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David Bowie - Discography Hagiography Part One

  by Mark Rowland

published: 26 / 5 / 2023

David Bowie - Discography Hagiography Part One

‘Discography Hagiography’ The lives of music legends, one disc at a time #1. David Bowie – Part One It’s hard to believe that David Bowie hasn’t been with us for seven years now. His music is so much a part of many of our lives that it’s easy to forget that he’s gone. His body of work is mostly phenomenal, but not without its peaks and troughs. A perfect figure to start our new series on the disc-by-disc evolution of music’s greats. Some ground rules for the series: this will not include bootlegs, unreleased then later released albums, best of compilations and extended anniversary editions. One, because they don’t fit the artist’s original vision, and two, because we’ll be here all day. We can give them honourable mentions if they’re particularly great, however. Now let’s get started with Bromley’s favourite son: ‘David Bowie’ (1967) David Robert Jones knew he wanted to be a star from an early age. His artistic flair was apparent in his music and movement classes. His father brought home a bunch of American rock’n’roll 45s in the mid-50s, solidifying his interest in music. Forming his first band, the Konrads, in 1962, he soon shifted to the King Bees, which landed a management deal with Leslie Conn. Their first single, ‘Liza Jane’ did nothing. A few failures later, he had left Conn and joined with Ralph Horton, who paved the way for his solo career. He became David Bowie to avoid confusion with Davy Jones of the Monkees. After a few more flop singles, he put out his debut album, ‘David Bowie’. Is it bad? Yes, kind of. It’s a sort of pound shop version of what Scott Walker and Pink Floyd were doing, but with some misjudged joke elements and lyrics that are very much of their time. The compositions aren’t bad, per se, but they are very forgettable and lack any edge whatsoever. There’s potential here, but Bowie needed some time to discover himself. ‘Space Oddity’ (1969) After the failure of his debut album, Bowie spent some time studying under Lindsay Kemp, learning everything from mime to commedia dell’arte. In 1969 came the perfectly timed ‘Space Oddity’, which became Bowie’s first hit. That song, the opener on the album that would eventually go by the same name, is a big improvement on its predecessor; a mix of folk, rock and folk rock that sets a foundation of what’s to come. The influence of Bob Dylan can be felt here on tracks such as ‘Unwashed and Somewhat Slightly Dazed’ (which slightly outstays its welcome after a strong start). It is, however, clearly a bit of a rush release. Outside of the title track, ‘Memory of a Free Festival’ is the track to take away from this. ‘The Man Who Sold The World’ (1970) Bowie’s more rockin’ follow up in 1970 is where he really starts becoming the spaceman we know and love. The title track is the best song by a fair margin, but the loose, fuzzy vibe of the record sets a mood drenched in the occult, which would influence his next, and arguably first great work ‘Hunky Dory’ (1971) This is one of Bowie’s best, and a personal favourite. This takes elements of the previous two records, builds on them, and brings Bowe’s quirkiness further to the fore. You have ‘Changes’ and ‘Life on Mars’. You’ve got ‘Oh! You Pretty Things’ and ‘Queen Bitch’, and you’ve also got deeper cuts such as ‘Quicksand’, ‘Andy Warhol’ and ‘The Bewlay Brothers’. What a work. One album like this would be enough for any artist, but Bowie’s about to enter a golden run. ‘The Rise and Fall of Ziggy Stardust and The Spiders from Mars’ (1972) While Bowie wasn’t the first to do glam rock, he pretty much defined it, producing the finest work that the genre had to offer. His version wasn’t throwaway bubblegum pop – it was a concept album with an identity so strong that its shadow followed Bowie many transformations later. It’s a wonderful, ambitious piece of work that takes you on a journey from beginning to end. It also set a formula that Bowie followed for the next few albums. ‘Aladdin Sane’ (1973) This is an Americanised version of Bowie’s glam, defined to an extent by Mike Garson’s piano work. It’s an album that personally took me some time to love, not hitting me as hard as the preceding two albums. But its opener ‘Watch That Man’ is great, raunchy bombast. Garson’s piano is often very dominant and showy, which takes some getting used to, but some great songs – its title track, ‘Drive-In Saturday’, ‘Cracked Actor’, ‘The Jean Genie’ – cement its place in the Bowie canon. Once you get used to its deliberately off-kilter approach to glam rock, it has much to offer. ‘Pinups’ (1973) One line on this: it’s an interesting look into Bowie’s influences, and contains some really great covers. But we must move on. ‘Diamond Dogs ‘ (1974) That Bowie has produced so much great work so early in the decade is astonishing. This record is something of a transition, as Bowie became increasingly frazzled and paranoid and started to enter what’s commonly known as his ‘peppers and cocaine’ phase. This album takes the glam sound grander, wider, but equally more claustrophobic. Orwell’s 1984 was an influence (sometimes a little too obviously), as is the work of William S Burroughs. Overall, it’s fascinating to listen to the sound of a man about to make or break himself. ‘Young Americans’ (1975) The first time a post-fame Bowie album received mixed reviews, it was a big left turn after defining himself as the king of glam. A huge hit in the US, it arguably cemented Bowie as the legend that he became. While Bowie doing soul seems on paper like an odd choice, it really works, in part due to the fantastic players that Bowie surrounded himself with, but also because the songs are good. While Bowie is no soul singer, the energy with which he delivers his vocals carries him through. ‘Win’, for example, is wonderful. The dark funk of ‘Fascination’ hints at things to come. ‘Station To Station’ (1976) An album made on this much cocaine has no business being this brilliant. It may be only six tracks, but it’s perfect, taking the funk of ‘Young Americans’ and stretching it into new art rock shapes. I’d say this is one of Bowle’s sleeper all-time best albums. ‘Low’ (1977) The start of Bowie’s recovery period after a turbulent few years. Having tested his ideas on Iggy Pop’s ‘The Idiot’, he perfected them here. This is possibly Bowie’s finest work; the angular pop of side one giving way to the atmospheric instrumentals on side two. While the second half is not as immediate as the first, it’s ultimately what makes the record so brilliant. ‘Warszawa’ sets the tone and draws you in. It’s an album that you can live in. ‘Heroes’ (1978) The only of his Berlin trilogy to be actually recorded in Berlin, ‘Heroes’ is the most accessible of this period, but it’s still quite ahead of its time, essentially paving the way for swathes of post-punk bands. ‘Heroes’ is what everyone knows, but you also have ‘Beauty and the Beast’, ‘Joe The Lion’ and another collection of atmospheric instrumentals. ‘Lodger’ (1979) This is often overlooked, and is probably the weakest of the three ‘Berlin’ albums, but that’s not to say that it’s a bad album. Far from it, in fact. It’s a continuation from the style of songwriting that you find on ‘Heroes’, but the instrumentals are sadly gone. In its place we have the quirky art pop of ‘Boys Keep Swinging’ and ominous pieces such as ‘African Night Flight’. It’s not as coherent as ‘Low’ and ‘Heroes’, but it’s still worthy of being considered a part of Bowie’s golden period. After this, we end up with a more turbulent period of Bowie's career, with some very high highs. and some serious lows. There's so much to say thatit warrants a second part -stay tuned.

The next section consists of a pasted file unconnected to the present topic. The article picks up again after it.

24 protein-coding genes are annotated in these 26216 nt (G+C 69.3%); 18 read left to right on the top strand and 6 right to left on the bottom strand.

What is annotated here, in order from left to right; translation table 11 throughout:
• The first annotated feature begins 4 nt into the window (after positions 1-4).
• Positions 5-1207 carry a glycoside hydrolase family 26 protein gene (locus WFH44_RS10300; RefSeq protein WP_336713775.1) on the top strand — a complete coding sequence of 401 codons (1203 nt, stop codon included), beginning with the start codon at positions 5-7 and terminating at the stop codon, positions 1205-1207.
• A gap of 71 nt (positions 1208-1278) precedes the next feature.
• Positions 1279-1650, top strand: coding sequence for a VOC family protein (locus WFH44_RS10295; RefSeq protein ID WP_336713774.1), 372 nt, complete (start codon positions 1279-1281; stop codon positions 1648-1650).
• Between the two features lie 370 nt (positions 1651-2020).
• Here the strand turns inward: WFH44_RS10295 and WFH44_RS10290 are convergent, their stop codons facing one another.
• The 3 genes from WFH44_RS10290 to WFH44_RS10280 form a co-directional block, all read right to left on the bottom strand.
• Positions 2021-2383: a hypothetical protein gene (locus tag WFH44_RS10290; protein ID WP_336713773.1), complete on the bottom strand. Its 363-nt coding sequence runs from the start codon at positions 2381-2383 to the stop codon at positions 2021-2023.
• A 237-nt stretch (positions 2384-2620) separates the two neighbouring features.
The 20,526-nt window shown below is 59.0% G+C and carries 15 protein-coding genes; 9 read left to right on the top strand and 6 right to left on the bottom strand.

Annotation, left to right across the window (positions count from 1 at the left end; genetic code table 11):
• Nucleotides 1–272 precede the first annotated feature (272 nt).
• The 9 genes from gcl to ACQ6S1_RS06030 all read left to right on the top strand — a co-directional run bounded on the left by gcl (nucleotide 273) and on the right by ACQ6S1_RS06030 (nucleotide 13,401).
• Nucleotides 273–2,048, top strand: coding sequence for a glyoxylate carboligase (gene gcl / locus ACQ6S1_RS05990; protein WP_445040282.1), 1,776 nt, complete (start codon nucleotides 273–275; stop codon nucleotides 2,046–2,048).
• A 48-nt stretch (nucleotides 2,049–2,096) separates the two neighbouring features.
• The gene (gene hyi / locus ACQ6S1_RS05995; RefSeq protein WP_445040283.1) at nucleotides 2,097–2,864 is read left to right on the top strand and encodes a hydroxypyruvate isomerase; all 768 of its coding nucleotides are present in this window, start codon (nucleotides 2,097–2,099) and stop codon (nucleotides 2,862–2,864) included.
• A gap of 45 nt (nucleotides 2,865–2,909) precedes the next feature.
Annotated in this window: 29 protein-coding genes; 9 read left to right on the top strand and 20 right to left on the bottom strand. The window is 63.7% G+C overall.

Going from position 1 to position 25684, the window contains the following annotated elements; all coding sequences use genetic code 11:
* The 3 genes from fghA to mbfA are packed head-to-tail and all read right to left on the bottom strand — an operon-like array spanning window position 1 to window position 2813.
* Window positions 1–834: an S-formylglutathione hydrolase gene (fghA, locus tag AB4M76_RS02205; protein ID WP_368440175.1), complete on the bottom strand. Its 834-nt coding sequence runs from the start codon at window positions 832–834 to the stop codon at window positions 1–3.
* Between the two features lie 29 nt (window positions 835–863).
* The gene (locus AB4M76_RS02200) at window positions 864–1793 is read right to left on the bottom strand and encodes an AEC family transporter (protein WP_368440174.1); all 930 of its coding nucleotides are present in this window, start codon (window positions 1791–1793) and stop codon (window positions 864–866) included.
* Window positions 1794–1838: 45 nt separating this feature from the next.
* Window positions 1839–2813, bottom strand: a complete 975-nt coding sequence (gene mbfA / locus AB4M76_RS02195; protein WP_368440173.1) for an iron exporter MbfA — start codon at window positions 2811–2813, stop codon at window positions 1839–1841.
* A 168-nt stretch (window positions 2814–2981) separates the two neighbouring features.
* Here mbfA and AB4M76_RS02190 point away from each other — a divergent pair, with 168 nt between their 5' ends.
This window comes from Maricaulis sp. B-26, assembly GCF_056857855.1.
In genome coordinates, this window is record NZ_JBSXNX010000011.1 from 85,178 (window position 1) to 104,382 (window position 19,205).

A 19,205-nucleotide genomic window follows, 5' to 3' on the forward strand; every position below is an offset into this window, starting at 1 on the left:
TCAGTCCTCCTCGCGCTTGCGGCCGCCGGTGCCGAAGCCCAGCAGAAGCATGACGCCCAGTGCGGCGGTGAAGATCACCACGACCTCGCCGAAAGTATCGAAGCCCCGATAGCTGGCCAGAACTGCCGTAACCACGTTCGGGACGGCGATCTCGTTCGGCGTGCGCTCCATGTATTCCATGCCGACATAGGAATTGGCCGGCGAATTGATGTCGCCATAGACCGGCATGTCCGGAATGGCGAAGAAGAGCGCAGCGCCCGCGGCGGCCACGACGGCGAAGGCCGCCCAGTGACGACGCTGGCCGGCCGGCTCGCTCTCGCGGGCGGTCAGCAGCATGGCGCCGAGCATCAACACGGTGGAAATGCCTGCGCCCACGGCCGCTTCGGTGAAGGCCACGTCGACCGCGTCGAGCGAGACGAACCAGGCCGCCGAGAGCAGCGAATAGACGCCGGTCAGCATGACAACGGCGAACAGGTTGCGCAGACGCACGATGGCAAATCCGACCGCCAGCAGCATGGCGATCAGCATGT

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David Bowie - Discography Hagiography Part One

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In the first in our new series ‘Discography Hagiography’, in which we will be providing a disc-by-disc evolution of music’s greats, Mark Rowland begins by reflecting upon the 1960’s and 1970’s career of David Bowie,